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Error 401 not authorized in ASP.NET Demo

Mar 19, 2011 at 11:31 AM


I'll try to use the ASP.NET Demo for Linq2Twitter but I've always a 401 error not Authorized.

I've enter my consumer ID and consumer secret code. With using the application console, it's working.

I was thinking there is something wrong with settings of my application. I've attach my screen about my setting. I think a must use browser but what I must enter in the callback URL if I work in my computer in localhost ?

Thank you

Capture d’écran 2011-03-19 à 11.19.35.png

Mar 21, 2011 at 4:39 AM

This seems to be similar to a general problem with Twitter that others are seeing.  Please follow this thread, which has more info:


Apr 8, 2011 at 9:04 AM

I find a mean to use oAuth with another sample of code and works without having 401 errors.

I want to know in which class I can use Linq2Twitter when I have the accessToken, the AccessTokenSecret, the ConsumerKey and the ConsumerSecret.

How to initialize a context with this parameters ?

Thank you

Apr 9, 2011 at 3:19 AM

Hi kyrillos52,

There are a couple different ways to set the credentials: via Load or explicitly.  I'm going to pseudo code it to save time, but you'll need to ensure you type the code in properly in case I make a typo.

Here's an example that uses the Credentials.Load method. It assumes that you've stored your credential string as a comma-separated list in your database:

var credentials = new InMemoryCredentials();

string credentialString = GetCredentialStringFromDB();


And then you would load the credentials into your authorizer. Here's a WebAuthorizer used in ASP.NET WebForms applications:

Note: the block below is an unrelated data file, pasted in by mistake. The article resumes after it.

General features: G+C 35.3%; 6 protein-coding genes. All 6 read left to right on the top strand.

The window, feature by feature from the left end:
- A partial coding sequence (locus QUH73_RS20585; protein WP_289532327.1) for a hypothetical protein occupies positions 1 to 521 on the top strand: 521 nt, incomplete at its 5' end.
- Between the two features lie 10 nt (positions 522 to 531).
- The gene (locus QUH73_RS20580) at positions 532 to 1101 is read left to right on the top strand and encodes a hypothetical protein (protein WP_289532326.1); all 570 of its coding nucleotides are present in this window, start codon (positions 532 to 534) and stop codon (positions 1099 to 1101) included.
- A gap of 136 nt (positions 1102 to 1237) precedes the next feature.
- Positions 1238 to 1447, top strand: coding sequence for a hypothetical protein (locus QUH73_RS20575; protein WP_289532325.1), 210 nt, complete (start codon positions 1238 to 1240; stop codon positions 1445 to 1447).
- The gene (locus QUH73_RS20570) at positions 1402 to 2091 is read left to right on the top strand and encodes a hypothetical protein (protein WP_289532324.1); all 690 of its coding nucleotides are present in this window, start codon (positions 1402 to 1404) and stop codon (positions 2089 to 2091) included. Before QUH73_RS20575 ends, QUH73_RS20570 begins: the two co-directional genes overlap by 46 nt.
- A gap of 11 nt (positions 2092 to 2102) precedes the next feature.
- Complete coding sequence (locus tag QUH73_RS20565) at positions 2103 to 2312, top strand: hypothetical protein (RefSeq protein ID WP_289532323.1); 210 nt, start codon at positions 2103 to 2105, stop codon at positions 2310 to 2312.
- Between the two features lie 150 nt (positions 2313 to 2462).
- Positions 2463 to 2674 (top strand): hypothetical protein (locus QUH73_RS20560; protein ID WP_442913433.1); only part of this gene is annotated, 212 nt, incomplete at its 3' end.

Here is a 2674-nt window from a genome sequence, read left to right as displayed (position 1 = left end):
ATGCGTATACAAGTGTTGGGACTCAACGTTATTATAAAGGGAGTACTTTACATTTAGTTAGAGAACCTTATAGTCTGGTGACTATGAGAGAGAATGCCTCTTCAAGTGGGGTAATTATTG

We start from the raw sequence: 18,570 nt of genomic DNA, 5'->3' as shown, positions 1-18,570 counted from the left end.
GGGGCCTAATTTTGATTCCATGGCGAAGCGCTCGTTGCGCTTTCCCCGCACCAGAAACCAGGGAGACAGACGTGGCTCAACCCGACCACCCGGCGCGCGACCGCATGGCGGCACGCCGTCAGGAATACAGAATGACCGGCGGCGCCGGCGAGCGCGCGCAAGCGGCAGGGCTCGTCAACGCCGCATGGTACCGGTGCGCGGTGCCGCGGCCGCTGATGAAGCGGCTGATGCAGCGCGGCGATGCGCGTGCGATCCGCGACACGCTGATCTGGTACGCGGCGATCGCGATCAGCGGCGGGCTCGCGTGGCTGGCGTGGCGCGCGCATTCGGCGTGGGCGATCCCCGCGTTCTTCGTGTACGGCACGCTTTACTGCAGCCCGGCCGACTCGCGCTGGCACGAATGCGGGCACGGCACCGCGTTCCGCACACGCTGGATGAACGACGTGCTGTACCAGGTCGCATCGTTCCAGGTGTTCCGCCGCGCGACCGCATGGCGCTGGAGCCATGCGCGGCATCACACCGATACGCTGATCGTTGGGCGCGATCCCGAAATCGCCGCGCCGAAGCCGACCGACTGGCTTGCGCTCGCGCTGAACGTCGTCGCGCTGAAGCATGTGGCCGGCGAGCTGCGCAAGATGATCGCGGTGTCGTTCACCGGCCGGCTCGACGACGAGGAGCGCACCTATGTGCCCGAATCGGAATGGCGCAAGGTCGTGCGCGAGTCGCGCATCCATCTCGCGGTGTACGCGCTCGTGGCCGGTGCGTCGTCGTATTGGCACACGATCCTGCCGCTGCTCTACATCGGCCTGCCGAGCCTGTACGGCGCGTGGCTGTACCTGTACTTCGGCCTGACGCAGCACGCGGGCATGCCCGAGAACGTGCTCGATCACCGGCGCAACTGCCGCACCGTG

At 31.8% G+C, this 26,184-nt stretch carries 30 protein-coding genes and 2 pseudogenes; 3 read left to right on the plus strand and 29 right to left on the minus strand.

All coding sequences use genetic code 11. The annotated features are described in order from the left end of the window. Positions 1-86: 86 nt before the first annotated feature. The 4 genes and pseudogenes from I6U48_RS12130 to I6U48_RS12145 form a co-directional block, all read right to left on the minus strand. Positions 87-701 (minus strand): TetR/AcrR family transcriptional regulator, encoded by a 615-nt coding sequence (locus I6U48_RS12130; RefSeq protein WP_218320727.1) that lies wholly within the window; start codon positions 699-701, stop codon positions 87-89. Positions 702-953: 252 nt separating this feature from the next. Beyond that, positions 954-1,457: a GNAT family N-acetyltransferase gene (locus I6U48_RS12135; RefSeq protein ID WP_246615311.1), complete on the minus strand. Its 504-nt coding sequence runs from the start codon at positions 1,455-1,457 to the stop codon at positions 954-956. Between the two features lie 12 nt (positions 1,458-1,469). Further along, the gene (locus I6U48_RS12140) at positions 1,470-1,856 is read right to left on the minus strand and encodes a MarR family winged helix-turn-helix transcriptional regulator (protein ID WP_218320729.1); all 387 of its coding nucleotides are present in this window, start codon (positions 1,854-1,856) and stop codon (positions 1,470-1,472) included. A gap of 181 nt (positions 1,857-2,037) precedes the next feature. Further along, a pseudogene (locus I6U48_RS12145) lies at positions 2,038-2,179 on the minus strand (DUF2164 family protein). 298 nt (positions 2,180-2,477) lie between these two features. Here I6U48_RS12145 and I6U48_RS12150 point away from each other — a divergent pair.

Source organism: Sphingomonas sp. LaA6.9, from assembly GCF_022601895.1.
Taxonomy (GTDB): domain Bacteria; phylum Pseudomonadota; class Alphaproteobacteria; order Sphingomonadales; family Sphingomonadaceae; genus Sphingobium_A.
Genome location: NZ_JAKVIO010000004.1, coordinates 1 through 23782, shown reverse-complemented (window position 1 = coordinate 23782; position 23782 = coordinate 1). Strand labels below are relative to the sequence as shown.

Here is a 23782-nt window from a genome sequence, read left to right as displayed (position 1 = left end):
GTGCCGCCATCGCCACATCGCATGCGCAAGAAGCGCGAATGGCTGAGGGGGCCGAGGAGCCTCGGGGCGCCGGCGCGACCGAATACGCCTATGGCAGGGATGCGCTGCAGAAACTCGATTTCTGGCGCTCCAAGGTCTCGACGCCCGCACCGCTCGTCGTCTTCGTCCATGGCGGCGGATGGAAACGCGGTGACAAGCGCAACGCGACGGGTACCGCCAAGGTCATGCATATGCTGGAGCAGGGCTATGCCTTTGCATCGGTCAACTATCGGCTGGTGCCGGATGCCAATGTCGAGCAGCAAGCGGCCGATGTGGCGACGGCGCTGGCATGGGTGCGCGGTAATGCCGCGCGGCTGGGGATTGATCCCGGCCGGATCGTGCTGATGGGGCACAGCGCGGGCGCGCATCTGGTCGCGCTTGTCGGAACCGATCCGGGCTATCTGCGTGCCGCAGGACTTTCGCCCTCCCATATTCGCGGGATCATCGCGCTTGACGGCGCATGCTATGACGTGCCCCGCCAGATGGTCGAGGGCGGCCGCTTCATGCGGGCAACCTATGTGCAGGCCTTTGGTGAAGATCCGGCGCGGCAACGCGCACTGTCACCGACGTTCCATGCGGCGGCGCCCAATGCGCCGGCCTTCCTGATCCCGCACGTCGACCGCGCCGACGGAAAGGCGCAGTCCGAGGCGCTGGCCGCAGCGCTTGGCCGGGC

auth = new WebAuthorizer
            Credentials = credentials,
            PerformRedirect = authUrl => Response.Redirect(authUrl)

        var ctx = new TwitterContext(auth);

In the code above, GetCredentialsStringFromDB() is a method that you would write to read a previously saved credential string.  The credential string is a comma-separated list, consisting of:


So, now you're probably curious about how that string got into your DB in the first place.  You get this string after the user's first successful authentication, which happens after auth.CompleteAuthorization() executes successfully, like this:

        if (!Page.IsPostBack)
            string successCredentialString = auth.Credentials.ToString();

In the code above, I used the ToString() method of the Credentials class (from the auth.Credentials property) to obtain the credential string that is in the comma-separated list format above.  The SaveCredentialsInDBForUser() method is a method that you would write to associate the credential string with that user.  How you obtain the identity of the current user is up to you.

After the first time that the user authenticates, save their credentials.  On subsequent LINQ to Twitter operations on behalf of that user, grab their credentials from the DB, initialize Credentials/Authorizer/TwitterContext, and make the query without the OAuth dance.  Twitter never changes a user's credentials.

Here's the second method of initializing credentials:

                var credentials = new InMemoryCredentials
                    ConsumerKey = <ConsumerKey>,
                    ConsumerSecret = <ConsumerSecret>,
                    OAuthToken = <OauthToken>,
                    AccessToken = <AccessToken>

In the example above, I'm explicitly setting the credentials by setting the properties on the Credentials instance.  Once you have a Credentials instance, you can use it just like the previous example.  The only difference is that the previous example uses Load and this example sets properties explicitly.  Additionally, to initially obtain credentials, you can read the properties from the Authorizer instance after a successful call to CompleteAuthorization. i.e.